Taijuan Walker was shut down for a week due to a bursa in his right shoulder. Isn’t a bursa a type of Ethiopian bread? Sounds more like Somalians are holding my beautiful, upside starting pitcher captive. Only Captain Phillips can get me out of this mess…by being taken captive for two hours of a two hour and twenty minute movie and then being saved by characters we don’t even empathize with. Snooze. True story, schmue story, give Phillips a hidden machine gun in his rectum and let him shoot his way out by farting! This is starting to sound bad for Walker. I haven’t moved him in my top 80 starters for 2014 fantasy baseball yet, and, since I only have him down for 170 IP in my projections, I’m not changing anything, but I’d definitely be careful about pairing Walker with lots of other risk. As of right now, Walker will not be ready to start the year in the rotation. Anyway, here’s what else I’ve seen in Spring Training for fantasy baseball:Please, blog, may I have some more?
We at Razzball realize that exporting our views across the country has damaging consequences on the blogosphere. To help make amends, we are reaching out to leading team blogs and featuring their locally blogged answers to pressing 2014 fantasy baseball questions regarding their team. We feel this approach will be fresher, more sustainable, and require less energy consumption (for us anyway). The 2014 Reds Fantasy Baseball Preview comes courtesy of Wick Terrell from Red Reporter.Please, blog, may I have some more?
Before we get this post-Festivus celebration of the back-end of this mock-u-mentiful draft going, I’d like to pass along a special thanks to our very own Grey Albright and Bryan Curley of Baseball Professor for setting up this multi-site super exposition of this crazy idea, because I apparently have nothing else to with my time during the off-season. If you have no idea what I’m talking about, then you can find the Round 1-5 Recap by clicking on this linkadink. For the Round 6-10 Recap, go ahead and marvel at this linkadink. For the complete results, you can check them out here. (Dat nineties website design, bro.) So let’s go to the jump and get this present unwrapped. HOLIDAY THEMES!Please, blog, may I have some more?
Maybe it’s the rush of the holiday season with two kids or the fact that some major cash is flowing in free agency, but I feel like this year’s offseason is just whizzing by. This will be the last sort of “stat review” for SAGNOF before I head into the territory of value plays for steals in 2014. This post will lay out some of the best and worst catchers in terms of their caught stealing percentages (CS%). Keep in mind that pitchers have a lot to do with holding baserunners as well, and you can find my previous post on the best and worst pitchers against the stolen base here at Razzball. A quick note on the catcher tables – I sorted them by qualified and non-qualified catchers. “Qualified” catchers played more than 1/2 of their team’s games, while “non-qualified” catchers played less than that. Catchers who split times between two teams, like Kurt Suzuki, also end up on the “non-qualified” list. The league average caught stealing percentage in 2013 was 28%, and that hasn’t really changed much over the last 3 years (27% in 2012, 28% in 2011). Last but not least, consider that playing time situations can fluctuate with free agent signings and trades, creating new opportunities for previously non-qualified catchers as the offseason transactions continue. Green columns indicate guys that are easy to run against, and red columns designate the toughest to run against:Please, blog, may I have some more?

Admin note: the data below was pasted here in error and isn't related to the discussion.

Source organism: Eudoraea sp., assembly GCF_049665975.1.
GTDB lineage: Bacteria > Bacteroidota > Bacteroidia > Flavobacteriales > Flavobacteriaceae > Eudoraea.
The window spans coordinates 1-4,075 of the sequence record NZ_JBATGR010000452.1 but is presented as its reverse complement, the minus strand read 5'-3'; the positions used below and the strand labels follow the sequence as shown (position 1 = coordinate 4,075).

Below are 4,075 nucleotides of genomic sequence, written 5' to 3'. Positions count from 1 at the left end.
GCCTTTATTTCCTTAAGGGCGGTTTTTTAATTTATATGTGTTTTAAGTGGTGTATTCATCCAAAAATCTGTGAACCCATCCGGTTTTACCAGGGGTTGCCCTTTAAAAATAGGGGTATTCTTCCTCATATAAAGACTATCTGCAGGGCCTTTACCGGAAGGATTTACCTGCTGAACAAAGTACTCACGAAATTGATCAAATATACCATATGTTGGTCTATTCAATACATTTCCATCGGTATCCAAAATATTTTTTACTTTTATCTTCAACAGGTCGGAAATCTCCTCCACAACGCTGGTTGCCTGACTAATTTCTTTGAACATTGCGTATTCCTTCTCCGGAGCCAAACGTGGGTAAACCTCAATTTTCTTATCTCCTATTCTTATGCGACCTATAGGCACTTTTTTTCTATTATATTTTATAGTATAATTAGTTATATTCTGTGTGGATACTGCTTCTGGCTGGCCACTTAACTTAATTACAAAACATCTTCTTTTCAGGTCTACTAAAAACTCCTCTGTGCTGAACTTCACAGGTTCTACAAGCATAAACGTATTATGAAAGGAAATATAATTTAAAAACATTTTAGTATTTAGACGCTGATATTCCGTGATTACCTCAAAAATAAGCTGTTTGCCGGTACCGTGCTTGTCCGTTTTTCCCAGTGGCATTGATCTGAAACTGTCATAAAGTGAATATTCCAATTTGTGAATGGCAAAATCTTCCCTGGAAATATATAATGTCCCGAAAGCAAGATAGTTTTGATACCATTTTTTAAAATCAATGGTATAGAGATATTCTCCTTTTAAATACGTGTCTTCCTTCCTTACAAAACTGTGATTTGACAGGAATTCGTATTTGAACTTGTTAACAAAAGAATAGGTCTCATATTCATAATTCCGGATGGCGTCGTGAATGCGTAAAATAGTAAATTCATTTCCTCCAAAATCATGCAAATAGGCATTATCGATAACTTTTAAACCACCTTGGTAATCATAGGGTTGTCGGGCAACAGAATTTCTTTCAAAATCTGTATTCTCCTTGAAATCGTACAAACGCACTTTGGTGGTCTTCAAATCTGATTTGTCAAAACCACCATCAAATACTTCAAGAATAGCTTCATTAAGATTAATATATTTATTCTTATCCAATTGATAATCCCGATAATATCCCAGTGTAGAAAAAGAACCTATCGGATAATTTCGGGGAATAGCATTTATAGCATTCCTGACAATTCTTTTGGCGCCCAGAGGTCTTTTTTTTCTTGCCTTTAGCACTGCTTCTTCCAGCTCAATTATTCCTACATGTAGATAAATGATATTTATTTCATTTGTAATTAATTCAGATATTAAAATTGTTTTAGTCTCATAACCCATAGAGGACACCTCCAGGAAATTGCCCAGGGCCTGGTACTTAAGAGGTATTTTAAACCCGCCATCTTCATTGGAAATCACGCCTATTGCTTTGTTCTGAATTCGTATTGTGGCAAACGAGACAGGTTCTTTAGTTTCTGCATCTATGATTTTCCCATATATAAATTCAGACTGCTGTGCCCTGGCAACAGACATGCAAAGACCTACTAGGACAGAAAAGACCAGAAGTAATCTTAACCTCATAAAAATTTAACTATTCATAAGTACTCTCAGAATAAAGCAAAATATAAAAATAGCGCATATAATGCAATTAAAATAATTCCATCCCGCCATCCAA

So, here we are again. You could say it’s been a long time. Or, you could be like me, and say it hasn’t been long enough. This series obviously is not one that touches on hot button issues. There are no Mike Trout or Matt Harvey sightings. Simply put, this series is more a labor of love than anything. I get tired of reading pieces that are supposed to be on deep leagues, and they spend time talking about Lucas Duda. NOT DEEP ENOUGH. And while I moan and groan about discussing the likes of Luke Montz or Chris Rusin, I want to make sure that someone does. Because, first of all, Luke Montz and Chris Rusin deserve to be known by somebody… anybody. Not just their mothers. And second of all, well, simply put, you deep leaguers understand what’s going on here. And if you don’t understand, imagine if your starting lineup consists of names like Nick Punto and Brendan Ryan and Joe Thatcher… then you will know what it is like to be us. And you will wonder why we do what we do. Which, to be perfectly honest, is what we wonder about too. So, with all the time off from this series, I’m sure there is plenty to talk about. [Looks at player list] UGHHHHH.Please, blog, may I have some more?
Matt Kemp is headed back to the DL. He needs Chris Brown to slap some health into him. Obviously, this a terrible sign for Kemp since it’s his shoulder that he had surgery on that is bothering him. Prior to last week, I stayed away from him all year. Teach me to waffle. Billy Butler, “Who’s making waffles?!” On the bright side, Andre Ethier (3-for-5, 1 run, 1 RBI yesterday) should see everyday playing time. I’m not sure who that’s a bright side for outside of Ethier and his close relatives. Maybe in some leagues where you’re struggling to find a fifth outfielder, you give Ethier a bit of how’s your father. There’s no bright side for Kemp. I wouldn’t touch him with a ten foot pole or touch a ten-foot Pole named Stanislaw. He’s the Pole I’ve been seeing in my dreams. Anyway, here’s what else I saw yesterday in fantasy baseball:Please, blog, may I have some more?